Our aims in the Religious Studies Department are quite simple; to create a space in which pupils can continue, or in some cases begin, their own faith journey. We work in an environment that allows pupil to ask Big Questions about the world around them. A challenging syllabus of work allows pupils to respond objectively to different religious beliefs and reflect on the impact that has on their own beliefs.
We encourage pupils to live out the school motto of showing our faith by the way we live by:
Our motto from Year 7 through to the Upper Sixth is ‘Think like a theologian, talk like a theologian, write like a theologian.’ We want our pupils to show critical thinking, strong knowledge and the ability to analyse difficult concepts objectively.
At Key Stage 3 pupils follow the Archdiocesan study programme ‘People of God’. This includes topics that allow students to explore and debate Christian and secular beliefs and answer questions including:
How do stories help us to understand? What made the universe? How does God show love?
What do we know about the life of Jesus? What do Hindu’s believe about life and death? Who was Mohammad?
During Year 7 pupils are also given an opportunity to learn about the life of Blessed Edmund Rice and the global work of the Christian Brothers in the world today.
The EDUQAS GCSE specification in Religious Studies provides an opportunity for candidates to build upon the foundation laid by the Lower School syllabus and allows candidates to continue their study of Religious Education from the earlier Key Stages including:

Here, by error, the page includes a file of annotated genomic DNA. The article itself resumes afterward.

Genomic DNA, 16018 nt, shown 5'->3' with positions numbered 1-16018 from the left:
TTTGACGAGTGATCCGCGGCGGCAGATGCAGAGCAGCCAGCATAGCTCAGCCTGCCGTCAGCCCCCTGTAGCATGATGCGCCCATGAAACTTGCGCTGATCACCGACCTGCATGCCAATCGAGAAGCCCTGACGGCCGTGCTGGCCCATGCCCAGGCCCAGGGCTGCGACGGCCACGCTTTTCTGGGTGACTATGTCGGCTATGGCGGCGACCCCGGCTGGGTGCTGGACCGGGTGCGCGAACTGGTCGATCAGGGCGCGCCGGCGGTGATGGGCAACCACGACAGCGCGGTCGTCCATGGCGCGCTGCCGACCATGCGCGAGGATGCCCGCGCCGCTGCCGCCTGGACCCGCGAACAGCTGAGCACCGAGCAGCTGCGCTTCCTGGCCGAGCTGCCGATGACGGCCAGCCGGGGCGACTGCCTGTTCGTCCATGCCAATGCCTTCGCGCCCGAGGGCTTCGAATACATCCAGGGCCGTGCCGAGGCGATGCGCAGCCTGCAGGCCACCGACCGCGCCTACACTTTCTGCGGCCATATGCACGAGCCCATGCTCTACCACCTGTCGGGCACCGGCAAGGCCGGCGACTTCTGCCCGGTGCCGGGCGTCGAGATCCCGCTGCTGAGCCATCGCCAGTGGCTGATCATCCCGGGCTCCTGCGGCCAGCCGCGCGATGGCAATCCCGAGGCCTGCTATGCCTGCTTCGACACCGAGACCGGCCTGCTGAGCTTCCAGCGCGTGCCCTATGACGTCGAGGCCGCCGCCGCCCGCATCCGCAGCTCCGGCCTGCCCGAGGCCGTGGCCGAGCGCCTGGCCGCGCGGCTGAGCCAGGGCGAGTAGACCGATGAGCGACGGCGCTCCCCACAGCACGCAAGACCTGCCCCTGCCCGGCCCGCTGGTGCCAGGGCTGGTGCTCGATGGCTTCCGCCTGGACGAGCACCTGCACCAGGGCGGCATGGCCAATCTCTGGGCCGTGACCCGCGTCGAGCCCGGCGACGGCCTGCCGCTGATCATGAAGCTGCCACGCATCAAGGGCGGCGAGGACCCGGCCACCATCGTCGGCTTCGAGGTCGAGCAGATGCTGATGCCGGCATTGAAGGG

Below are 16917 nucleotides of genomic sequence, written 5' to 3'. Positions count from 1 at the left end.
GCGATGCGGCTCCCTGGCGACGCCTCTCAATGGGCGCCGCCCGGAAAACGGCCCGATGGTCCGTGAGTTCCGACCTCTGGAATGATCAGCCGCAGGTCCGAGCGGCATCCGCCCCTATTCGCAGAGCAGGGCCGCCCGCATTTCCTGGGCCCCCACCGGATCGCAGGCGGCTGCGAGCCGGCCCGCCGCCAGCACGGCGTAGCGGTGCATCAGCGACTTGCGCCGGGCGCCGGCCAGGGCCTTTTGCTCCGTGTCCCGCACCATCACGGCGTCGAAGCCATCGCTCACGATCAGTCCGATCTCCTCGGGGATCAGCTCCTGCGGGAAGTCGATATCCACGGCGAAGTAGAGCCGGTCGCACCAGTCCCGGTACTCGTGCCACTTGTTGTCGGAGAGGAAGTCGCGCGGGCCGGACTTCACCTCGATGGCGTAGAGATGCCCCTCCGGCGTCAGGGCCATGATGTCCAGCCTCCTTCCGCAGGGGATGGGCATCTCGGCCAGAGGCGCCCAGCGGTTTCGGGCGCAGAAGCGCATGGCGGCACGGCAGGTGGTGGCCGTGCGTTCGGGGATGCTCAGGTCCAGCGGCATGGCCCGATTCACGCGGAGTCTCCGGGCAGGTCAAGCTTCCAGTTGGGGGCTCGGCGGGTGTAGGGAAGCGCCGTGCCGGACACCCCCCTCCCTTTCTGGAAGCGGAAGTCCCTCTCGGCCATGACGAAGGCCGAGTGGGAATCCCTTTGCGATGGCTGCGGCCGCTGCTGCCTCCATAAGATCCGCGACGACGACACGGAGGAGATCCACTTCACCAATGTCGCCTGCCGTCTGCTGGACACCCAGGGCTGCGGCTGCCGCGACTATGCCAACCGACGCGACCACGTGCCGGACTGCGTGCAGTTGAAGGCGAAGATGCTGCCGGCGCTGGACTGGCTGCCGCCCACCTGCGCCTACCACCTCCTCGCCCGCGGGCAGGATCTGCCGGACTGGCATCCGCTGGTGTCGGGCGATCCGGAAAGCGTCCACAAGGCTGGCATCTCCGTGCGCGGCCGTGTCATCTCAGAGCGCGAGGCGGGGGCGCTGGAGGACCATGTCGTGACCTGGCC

The Religious Studies and Theology Specification followed is designed to support a course of study, which is suitable for candidates from all religious backgrounds or none. The course covers the following topics:
Religious Ethics: Natural Law, Situation Ethics, Kantian Ethics, Utilitarianism, Kant, Meta Ethics, Conscience, Applied Issues – Business Ethics, Sexual Ethics
Philosophy of Religion: Ancient Philosophical Influences, Soul Mind and Body, Arguments for the Existence of God, Religious Experience, The Problem of Evil, The Nature of God, Religious Language
Developments in Christian Theology: Augustine on Human Nature, Death and the After Life, Knowledge of God, The Person of Jesus, Christian Moral Principles, Dietrich Bonhoeffer, Religious Pluralism and Society, Gender and Society, The Challenge of Secularism, Liberation Theology
All students in Sixth Form participate in a General Religious Studies course which includes outreach working with younger pupils in the school, project and chaplaincy work.